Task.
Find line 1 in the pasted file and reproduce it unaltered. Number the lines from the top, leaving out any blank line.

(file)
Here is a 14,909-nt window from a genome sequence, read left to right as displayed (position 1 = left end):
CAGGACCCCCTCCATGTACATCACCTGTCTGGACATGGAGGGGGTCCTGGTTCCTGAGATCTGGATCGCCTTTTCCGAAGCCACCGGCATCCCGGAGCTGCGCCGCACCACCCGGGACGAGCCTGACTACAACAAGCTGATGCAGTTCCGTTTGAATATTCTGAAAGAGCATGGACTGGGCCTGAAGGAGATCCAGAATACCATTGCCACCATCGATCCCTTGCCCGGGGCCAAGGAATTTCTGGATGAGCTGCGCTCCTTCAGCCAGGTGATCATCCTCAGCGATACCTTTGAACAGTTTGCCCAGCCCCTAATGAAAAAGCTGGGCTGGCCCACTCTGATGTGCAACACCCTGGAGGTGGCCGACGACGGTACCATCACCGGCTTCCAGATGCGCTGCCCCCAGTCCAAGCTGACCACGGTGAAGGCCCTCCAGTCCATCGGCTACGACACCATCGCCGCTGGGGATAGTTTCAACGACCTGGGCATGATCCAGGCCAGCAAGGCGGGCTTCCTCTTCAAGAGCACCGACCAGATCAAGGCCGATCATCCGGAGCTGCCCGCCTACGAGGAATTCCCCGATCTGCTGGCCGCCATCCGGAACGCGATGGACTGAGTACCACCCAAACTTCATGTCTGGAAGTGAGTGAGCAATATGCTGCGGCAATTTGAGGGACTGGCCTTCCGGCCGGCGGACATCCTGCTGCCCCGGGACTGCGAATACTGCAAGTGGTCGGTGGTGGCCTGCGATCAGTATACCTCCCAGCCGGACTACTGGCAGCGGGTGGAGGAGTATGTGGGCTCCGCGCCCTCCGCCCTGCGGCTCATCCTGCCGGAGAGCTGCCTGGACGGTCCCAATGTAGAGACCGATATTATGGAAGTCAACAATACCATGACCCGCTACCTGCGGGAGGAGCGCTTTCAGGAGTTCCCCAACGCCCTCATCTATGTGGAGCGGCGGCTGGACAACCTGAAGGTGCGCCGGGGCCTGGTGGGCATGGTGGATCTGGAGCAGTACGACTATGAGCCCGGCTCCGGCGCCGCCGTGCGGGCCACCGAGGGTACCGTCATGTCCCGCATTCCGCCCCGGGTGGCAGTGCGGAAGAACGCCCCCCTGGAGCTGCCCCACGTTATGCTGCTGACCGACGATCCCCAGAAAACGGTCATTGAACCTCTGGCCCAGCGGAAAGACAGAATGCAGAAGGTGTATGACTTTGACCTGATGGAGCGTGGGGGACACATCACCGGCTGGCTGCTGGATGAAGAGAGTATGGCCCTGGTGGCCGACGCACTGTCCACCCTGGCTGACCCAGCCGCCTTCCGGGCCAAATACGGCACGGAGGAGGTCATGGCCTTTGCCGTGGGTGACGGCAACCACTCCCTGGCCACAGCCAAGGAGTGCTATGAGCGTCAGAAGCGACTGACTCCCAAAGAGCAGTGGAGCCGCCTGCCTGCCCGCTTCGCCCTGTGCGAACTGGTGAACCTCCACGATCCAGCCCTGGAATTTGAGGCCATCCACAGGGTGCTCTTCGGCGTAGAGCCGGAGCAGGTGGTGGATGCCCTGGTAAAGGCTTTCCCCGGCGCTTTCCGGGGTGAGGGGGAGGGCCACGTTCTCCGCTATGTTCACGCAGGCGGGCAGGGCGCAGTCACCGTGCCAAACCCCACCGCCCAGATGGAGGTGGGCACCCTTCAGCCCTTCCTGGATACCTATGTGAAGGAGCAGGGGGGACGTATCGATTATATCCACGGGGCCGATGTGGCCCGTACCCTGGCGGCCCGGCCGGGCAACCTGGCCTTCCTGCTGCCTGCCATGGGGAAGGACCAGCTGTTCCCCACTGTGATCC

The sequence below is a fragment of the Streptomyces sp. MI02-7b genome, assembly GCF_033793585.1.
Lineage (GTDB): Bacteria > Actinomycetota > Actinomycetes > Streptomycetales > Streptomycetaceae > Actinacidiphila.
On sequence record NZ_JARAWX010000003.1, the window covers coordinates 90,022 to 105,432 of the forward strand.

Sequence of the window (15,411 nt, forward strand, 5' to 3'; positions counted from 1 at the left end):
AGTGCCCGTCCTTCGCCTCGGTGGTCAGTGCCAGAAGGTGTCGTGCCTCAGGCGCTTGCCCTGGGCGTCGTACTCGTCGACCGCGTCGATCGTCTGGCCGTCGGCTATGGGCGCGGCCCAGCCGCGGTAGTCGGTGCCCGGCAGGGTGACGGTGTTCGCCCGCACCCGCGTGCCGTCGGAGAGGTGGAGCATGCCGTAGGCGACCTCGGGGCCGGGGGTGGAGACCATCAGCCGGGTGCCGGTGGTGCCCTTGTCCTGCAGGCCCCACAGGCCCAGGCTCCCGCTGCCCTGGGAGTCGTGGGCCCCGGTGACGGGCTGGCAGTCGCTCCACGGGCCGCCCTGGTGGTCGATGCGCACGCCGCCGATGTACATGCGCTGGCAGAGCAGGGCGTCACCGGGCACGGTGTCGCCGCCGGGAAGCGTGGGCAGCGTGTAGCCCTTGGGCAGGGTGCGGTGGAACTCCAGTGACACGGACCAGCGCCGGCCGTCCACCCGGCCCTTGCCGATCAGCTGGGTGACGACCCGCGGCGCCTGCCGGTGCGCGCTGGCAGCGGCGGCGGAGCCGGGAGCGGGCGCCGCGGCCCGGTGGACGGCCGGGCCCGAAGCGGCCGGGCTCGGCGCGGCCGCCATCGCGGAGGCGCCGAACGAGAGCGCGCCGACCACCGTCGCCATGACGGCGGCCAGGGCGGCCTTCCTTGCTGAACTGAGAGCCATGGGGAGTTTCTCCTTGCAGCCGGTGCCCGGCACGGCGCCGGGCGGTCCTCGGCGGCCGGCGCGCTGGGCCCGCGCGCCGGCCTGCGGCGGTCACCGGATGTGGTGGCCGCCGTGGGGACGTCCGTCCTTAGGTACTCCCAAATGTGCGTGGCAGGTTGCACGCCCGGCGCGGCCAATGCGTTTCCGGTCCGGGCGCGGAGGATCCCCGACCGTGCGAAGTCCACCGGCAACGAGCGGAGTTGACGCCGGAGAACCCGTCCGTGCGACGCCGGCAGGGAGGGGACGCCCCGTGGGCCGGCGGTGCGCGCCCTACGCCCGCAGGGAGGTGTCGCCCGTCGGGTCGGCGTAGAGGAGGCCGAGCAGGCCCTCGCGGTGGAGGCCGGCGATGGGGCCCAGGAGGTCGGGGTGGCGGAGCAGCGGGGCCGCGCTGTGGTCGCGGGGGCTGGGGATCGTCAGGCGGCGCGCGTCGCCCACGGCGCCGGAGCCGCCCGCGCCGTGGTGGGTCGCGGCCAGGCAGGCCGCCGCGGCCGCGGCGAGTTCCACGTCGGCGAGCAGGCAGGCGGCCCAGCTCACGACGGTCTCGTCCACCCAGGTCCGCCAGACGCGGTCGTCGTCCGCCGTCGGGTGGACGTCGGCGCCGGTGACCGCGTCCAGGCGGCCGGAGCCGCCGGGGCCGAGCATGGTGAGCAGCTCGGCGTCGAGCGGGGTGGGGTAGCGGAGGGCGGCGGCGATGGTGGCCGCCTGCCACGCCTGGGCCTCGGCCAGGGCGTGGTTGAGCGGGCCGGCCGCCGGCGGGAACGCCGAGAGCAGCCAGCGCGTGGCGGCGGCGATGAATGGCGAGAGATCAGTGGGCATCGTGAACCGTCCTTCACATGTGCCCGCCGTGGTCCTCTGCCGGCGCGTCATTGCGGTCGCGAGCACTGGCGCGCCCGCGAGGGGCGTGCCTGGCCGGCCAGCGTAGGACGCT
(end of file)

Here is a 14,909-nt window from a genome sequence, read left to right as displayed (position 1 = left end):